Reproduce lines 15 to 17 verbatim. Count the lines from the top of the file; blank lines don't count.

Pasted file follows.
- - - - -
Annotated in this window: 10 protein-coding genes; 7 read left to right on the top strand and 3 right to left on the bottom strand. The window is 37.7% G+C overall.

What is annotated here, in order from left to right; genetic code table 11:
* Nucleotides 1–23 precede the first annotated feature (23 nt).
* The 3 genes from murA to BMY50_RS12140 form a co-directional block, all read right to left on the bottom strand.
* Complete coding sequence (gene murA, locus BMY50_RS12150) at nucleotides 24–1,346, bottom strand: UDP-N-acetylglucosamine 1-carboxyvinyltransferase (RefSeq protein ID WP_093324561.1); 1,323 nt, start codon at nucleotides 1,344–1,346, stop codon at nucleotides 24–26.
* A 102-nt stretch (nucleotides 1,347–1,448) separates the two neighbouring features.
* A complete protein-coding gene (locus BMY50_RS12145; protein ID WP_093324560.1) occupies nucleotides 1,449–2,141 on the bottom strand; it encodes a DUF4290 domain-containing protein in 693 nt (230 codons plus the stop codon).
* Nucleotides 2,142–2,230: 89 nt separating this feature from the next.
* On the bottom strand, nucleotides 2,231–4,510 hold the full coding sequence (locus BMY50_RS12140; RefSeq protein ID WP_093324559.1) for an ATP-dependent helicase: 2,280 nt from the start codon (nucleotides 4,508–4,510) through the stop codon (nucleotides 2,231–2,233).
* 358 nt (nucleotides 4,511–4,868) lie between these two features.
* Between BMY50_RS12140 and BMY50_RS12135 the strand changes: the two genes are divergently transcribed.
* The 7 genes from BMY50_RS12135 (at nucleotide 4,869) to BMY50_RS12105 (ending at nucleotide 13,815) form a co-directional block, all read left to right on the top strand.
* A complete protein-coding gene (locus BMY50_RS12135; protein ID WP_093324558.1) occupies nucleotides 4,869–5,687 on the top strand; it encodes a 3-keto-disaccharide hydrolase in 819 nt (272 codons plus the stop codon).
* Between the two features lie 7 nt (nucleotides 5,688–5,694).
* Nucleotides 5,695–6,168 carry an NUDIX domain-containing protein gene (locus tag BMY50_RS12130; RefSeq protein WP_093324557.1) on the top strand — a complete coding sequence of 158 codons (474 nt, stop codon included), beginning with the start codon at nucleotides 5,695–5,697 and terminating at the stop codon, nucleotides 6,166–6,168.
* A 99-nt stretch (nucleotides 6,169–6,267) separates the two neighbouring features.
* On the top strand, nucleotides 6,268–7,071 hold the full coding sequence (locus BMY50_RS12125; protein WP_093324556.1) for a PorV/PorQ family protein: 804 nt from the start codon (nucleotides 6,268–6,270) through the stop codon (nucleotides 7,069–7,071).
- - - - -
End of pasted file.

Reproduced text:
* Nucleotides 5,695–6,168 carry an NUDIX domain-containing protein gene (locus tag BMY50_RS12130; RefSeq protein WP_093324557.1) on the top strand — a complete coding sequence of 158 codons (474 nt, stop codon included), beginning with the start codon at nucleotides 5,695–5,697 and terminating at the stop codon, nucleotides 6,166–6,168.
* A 99-nt stretch (nucleotides 6,169–6,267) separates the two neighbouring features.
* On the top strand, nucleotides 6,268–7,071 hold the full coding sequence (locus BMY50_RS12125; protein WP_093324556.1) for a PorV/PorQ family protein: 804 nt from the start codon (nucleotides 6,268–6,270) through the stop codon (nucleotides 7,069–7,071).